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By Bob Chrisman



I possess no physical evidence to offer in defense of my father. Family stories and my own fragmented memories comprise what little I know of him. Fifty-seven years have blurred much of what I remembered, but I will bear witness for him.

At a trial, the court clerk would instruct me to raise my right hand. “Do you solemnly swear to tell the truth, the whole truth, and nothing but the truth?” I would hesitate before I answered. I don’t know the “truth.” I only know my truth. But the court doesn’t want to hear my doubts. The only answer to the question is, “I do.”


BOB IMG_1781

My Father – 8 Months Old, circa 1914, Missouri, photo © 2009, Bob Chrisman. All rights reserved.



On February 28, 1914, my father, Len Chrisman, became the first child of H.T. and Annie Chrisman. In September of that same year, H.T.’s gall bladder ruptured. The resulting infection killed him. My father never knew his father, not even from stories, because his mother didn’t talk about the man.

Several men courted the Widow Chrisman. A local banker, my father’s favorite, asked her several times to marry him, but she refused.

When she remarried in 1920, she chose a widower, William Hecker, who had seven children. By all accounts, including some from his children, he was a very angry man. Mr. Hecker stipulated one condition for the marriage. “You must promise that you’ll never favor your son over my children.” She promised, and she never broke a promise.

BOB IMG_1780

My Father In His Baby Carriage, circa 1914, Missouri, photo © 2009, Bob Chrisman. All rights reserved.

My father rarely talked about the mother of his childhood. I remember him saying, “She married him because the children needed a mother. She felt sorry for them.”

The step-daughters resented her. Ruth, the oldest, had already married and left home. Fern and Gladys soon followed their oldest sister’s lead. The remaining daughter, Myrtle, who was my father’s age, loved both her new stepmother and stepbrother. The teenaged stepsons, Ralph and Glenn, took after their father. They hated my dad because he had been an only child with a mother all to himself. The remaining step-son, Everett, died in 1926. My father rarely spoke of him, except to say, “He died too young.”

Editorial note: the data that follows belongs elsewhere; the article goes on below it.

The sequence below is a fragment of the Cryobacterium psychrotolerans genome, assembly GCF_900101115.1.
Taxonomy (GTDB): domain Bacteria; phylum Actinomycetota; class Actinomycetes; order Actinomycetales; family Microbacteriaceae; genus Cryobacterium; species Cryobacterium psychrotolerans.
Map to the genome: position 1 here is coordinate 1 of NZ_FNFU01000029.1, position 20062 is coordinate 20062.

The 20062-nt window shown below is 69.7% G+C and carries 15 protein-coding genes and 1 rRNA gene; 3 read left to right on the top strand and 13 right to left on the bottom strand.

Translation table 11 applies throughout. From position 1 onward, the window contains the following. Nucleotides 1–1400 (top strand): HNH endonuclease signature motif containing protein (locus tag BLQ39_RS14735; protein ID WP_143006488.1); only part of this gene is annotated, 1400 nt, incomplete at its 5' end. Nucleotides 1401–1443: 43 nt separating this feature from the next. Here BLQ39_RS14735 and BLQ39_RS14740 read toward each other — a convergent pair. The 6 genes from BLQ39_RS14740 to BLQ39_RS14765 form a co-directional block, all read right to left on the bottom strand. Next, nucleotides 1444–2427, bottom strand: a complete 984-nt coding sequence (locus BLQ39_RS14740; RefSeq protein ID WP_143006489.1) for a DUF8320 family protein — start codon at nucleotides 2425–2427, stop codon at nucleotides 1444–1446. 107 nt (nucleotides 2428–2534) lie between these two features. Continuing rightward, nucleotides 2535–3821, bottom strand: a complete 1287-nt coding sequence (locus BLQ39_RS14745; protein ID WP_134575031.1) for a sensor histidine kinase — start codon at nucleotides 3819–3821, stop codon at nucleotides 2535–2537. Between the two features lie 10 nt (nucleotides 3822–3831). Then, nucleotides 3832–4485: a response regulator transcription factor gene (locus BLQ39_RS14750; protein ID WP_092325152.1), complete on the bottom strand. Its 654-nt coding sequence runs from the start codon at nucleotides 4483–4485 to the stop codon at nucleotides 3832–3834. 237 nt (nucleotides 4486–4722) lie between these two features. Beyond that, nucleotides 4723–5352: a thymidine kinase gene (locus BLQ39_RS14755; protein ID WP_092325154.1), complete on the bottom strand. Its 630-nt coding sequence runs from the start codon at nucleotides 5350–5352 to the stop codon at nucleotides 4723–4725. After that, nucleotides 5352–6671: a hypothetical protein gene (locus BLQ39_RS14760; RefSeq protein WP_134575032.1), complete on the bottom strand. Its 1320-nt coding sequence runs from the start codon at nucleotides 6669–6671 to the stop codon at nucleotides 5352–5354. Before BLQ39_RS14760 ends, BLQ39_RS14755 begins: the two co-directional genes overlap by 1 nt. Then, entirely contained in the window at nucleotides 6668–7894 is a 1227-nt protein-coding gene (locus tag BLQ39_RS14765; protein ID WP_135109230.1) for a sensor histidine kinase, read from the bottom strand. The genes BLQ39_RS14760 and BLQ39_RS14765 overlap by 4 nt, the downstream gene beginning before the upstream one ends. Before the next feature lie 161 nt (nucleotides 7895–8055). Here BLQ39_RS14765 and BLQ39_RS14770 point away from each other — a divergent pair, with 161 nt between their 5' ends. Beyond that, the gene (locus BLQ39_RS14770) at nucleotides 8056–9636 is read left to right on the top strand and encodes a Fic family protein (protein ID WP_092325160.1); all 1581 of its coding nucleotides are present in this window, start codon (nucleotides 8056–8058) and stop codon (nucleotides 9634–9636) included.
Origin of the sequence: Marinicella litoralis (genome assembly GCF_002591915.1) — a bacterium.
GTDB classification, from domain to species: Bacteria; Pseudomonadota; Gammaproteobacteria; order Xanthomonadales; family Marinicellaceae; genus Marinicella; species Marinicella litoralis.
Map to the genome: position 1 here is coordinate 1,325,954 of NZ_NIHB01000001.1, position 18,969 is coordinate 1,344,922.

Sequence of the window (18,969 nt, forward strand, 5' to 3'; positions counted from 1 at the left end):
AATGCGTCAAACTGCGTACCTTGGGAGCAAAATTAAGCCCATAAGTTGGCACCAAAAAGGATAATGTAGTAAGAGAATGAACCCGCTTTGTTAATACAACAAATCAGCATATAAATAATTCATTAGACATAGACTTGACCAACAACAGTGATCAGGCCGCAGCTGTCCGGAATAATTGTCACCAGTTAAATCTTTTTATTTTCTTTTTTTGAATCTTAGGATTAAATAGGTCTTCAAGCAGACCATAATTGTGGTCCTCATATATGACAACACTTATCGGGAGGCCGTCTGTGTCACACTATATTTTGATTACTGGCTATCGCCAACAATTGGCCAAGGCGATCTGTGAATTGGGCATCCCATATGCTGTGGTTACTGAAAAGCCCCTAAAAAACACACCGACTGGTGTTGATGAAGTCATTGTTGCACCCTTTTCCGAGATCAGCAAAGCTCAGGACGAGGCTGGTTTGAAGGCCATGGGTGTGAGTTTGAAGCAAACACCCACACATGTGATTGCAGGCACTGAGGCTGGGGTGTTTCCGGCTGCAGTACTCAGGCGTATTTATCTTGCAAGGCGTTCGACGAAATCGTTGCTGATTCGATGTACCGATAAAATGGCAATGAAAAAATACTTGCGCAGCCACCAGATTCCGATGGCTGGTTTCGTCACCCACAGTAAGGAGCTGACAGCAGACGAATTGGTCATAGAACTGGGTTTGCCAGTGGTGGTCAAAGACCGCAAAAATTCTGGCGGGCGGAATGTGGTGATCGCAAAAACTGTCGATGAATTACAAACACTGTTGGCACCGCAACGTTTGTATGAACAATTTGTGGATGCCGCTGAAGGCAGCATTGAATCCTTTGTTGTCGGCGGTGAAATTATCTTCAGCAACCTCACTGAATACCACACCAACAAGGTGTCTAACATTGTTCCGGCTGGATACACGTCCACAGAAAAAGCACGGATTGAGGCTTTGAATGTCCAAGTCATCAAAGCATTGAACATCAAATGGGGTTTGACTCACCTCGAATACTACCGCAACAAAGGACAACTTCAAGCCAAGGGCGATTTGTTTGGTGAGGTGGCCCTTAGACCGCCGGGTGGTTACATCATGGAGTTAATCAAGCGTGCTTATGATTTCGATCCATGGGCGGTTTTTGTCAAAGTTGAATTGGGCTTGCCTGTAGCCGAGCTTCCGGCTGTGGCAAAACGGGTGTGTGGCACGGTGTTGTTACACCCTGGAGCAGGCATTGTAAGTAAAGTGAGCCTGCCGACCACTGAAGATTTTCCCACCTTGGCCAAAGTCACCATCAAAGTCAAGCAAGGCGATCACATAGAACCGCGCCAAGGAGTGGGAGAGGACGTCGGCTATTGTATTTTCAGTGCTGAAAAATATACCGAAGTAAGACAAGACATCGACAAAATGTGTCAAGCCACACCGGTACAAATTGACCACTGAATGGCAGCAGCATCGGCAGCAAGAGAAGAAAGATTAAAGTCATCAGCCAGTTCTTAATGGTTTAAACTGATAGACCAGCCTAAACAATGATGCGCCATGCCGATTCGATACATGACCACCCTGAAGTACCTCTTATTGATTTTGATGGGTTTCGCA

Early in the marriage they lived in western Nebraska. One day the boys roped my dad and dragged him behind a horse through cactus patches. “I never cried. Mom pulled the needles out of my bottom and back with a pair of pliers. I didn’t cry then either. I never let them have that satisfaction.” His voice remained flat as he told the first part of the story, but cracked when he said. “You know, my own mother didn’t say anything to Dad Hecker or to the boys.”

A high school teacher offered to send him to college and pay his expenses. My father wanted to go. “Mom and Dad Hecker listened politely. The last thing he said was, ‘A brilliant mind like his shouldn’t go to waste.’”

BOB IMG_1782

Widow Chrisman & Her Son, circa early 1900s, Missouri, photo © 2009, Bob Chrisman. All rights reserved.


“Mom answered as soon as he finished, didn’t even take time to mull it over. ‘None of the other kids went to college. Len doesn’t need to go either.’ It wouldn’t have cost them anything. I left the room because I was so mad at her.”

Her decision doomed my dad to a lifetime of farm labor and blue collar jobs. He worked at a dairy. He worked in a foundry, a meat packing plant, and finally in a grain mill. He never fit in with his fellow workers. He read too much, thought too much.

My father met my mother in the mid-1930’s. She lived down the street from his parents. The two became friends. In the late 1930’s he traveled to Oregon to pick fruit because local jobs didn’t exist. His traveling companions were his future brothers-in law. He wrote letters to my mother. She saved them, called them “love letters” even though they contained no obvious expressions of love, other than “Love, Len.”


I asked my mother why she married him. At that time, he had been bedridden for five years. “Did you love him?”

She dodged the question. “I promised myself that I would marry someone like my dad.”

“Was Daddy like him?”

“No, he was nothing like my father. I felt sorry for Len. He needed me.” I cringed. My heart hurt. She hadn’t loved my father. I didn’t ask any more questions because I didn’t want to know the answers.


BOB IMG_1787

My Father Dressed For A Tom Thumb Wedding, circa early 1900's, Missouri, photo © 2009, Bob Chrisman. All rights reserved.


In 1942, my sister was born. My father loved her. She was his special child.

In 1943 his stepfather died, but not before he secured a promise from his wife to watch over Ralph. My father never understood why she agreed to put up with someone who had treated her so rudely, a man who cussed and swore about everything. Maybe she felt sorry for him because his vision was so severely impaired. Whatever the reason, she took care of him until her death 32 years later in 1975.